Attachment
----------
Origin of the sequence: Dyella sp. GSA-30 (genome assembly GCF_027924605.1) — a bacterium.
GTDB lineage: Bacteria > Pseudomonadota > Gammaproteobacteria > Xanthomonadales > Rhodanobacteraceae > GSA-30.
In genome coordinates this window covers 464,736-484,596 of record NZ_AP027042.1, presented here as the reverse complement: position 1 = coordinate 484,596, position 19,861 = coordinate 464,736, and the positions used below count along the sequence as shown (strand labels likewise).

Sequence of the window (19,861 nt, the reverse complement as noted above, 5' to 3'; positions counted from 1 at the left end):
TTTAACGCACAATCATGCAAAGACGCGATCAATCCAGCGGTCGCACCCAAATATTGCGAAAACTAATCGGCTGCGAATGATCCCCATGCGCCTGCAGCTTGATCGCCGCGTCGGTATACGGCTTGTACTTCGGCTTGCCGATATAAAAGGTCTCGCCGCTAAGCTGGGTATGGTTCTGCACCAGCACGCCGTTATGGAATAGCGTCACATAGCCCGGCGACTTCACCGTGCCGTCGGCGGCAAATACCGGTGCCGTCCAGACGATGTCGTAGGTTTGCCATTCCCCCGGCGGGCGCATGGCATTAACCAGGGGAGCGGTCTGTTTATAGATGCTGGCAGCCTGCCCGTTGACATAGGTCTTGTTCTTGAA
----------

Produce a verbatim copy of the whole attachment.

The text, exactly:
Origin of the sequence: Dyella sp. GSA-30 (genome assembly GCF_027924605.1) — a bacterium.
GTDB lineage: Bacteria > Pseudomonadota > Gammaproteobacteria > Xanthomonadales > Rhodanobacteraceae > GSA-30.
In genome coordinates this window covers 464,736-484,596 of record NZ_AP027042.1, presented here as the reverse complement: position 1 = coordinate 484,596, position 19,861 = coordinate 464,736, and the positions used below count along the sequence as shown (strand labels likewise).

Sequence of the window (19,861 nt, the reverse complement as noted above, 5' to 3'; positions counted from 1 at the left end):
TTTAACGCACAATCATGCAAAGACGCGATCAATCCAGCGGTCGCACCCAAATATTGCGAAAACTAATCGGCTGCGAATGATCCCCATGCGCCTGCAGCTTGATCGCCGCGTCGGTATACGGCTTGTACTTCGGCTTGCCGATATAAAAGGTCTCGCCGCTAAGCTGGGTATGGTTCTGCACCAGCACGCCGTTATGGAATAGCGTCACATAGCCCGGCGACTTCACCGTGCCGTCGGCGGCAAATACCGGTGCCGTCCAGACGATGTCGTAGGTTTGCCATTCCCCCGGCGGGCGCATGGCATTAACCAGGGGAGCGGTCTGTTTATAGATGCTGGCAGCCTGCCCGTTGACATAGGTCTTGTTCTTGAA